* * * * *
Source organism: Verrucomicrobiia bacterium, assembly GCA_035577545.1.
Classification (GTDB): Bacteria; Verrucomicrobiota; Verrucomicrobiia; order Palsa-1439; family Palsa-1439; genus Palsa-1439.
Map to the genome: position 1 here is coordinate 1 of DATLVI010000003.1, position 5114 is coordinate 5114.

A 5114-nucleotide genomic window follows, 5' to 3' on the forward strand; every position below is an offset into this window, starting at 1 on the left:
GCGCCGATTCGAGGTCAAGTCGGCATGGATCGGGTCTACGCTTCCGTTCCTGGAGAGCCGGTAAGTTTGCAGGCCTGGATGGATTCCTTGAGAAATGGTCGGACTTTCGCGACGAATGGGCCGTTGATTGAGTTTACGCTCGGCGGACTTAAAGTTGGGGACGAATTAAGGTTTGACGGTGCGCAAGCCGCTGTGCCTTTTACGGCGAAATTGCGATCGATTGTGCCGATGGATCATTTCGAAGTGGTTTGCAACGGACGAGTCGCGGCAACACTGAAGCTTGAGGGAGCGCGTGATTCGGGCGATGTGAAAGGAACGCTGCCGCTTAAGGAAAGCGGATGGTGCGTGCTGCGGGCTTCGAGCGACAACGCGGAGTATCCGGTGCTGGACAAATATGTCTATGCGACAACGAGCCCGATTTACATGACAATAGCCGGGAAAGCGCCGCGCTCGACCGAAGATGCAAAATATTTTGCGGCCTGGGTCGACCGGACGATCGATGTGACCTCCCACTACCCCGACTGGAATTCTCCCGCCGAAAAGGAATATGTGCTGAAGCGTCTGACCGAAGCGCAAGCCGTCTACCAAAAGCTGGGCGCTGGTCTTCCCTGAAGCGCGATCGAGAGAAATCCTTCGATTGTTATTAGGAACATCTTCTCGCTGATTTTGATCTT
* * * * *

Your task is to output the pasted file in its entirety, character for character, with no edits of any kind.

Source organism: Verrucomicrobiia bacterium, assembly GCA_035577545.1.
Classification (GTDB): Bacteria; Verrucomicrobiota; Verrucomicrobiia; order Palsa-1439; family Palsa-1439; genus Palsa-1439.
Map to the genome: position 1 here is coordinate 1 of DATLVI010000003.1, position 5114 is coordinate 5114.

A 5114-nucleotide genomic window follows, 5' to 3' on the forward strand; every position below is an offset into this window, starting at 1 on the left:
GCGCCGATTCGAGGTCAAGTCGGCATGGATCGGGTCTACGCTTCCGTTCCTGGAGAGCCGGTAAGTTTGCAGGCCTGGATGGATTCCTTGAGAAATGGTCGGACTTTCGCGACGAATGGGCCGTTGATTGAGTTTACGCTCGGCGGACTTAAAGTTGGGGACGAATTAAGGTTTGACGGTGCGCAAGCCGCTGTGCCTTTTACGGCGAAATTGCGATCGATTGTGCCGATGGATCATTTCGAAGTGGTTTGCAACGGACGAGTCGCGGCAACACTGAAGCTTGAGGGAGCGCGTGATTCGGGCGATGTGAAAGGAACGCTGCCGCTTAAGGAAAGCGGATGGTGCGTGCTGCGGGCTTCGAGCGACAACGCGGAGTATCCGGTGCTGGACAAATATGTCTATGCGACAACGAGCCCGATTTACATGACAATAGCCGGGAAAGCGCCGCGCTCGACCGAAGATGCAAAATATTTTGCGGCCTGGGTCGACCGGACGATCGATGTGACCTCCCACTACCCCGACTGGAATTCTCCCGCCGAAAAGGAATATGTGCTGAAGCGTCTGACCGAAGCGCAAGCCGTCTACCAAAAGCTGGGCGCTGGTCTTCCCTGAAGCGCGATCGAGAGAAATCCTTCGATTGTTATTAGGAACATCTTCTCGCTGATTTTGATCTT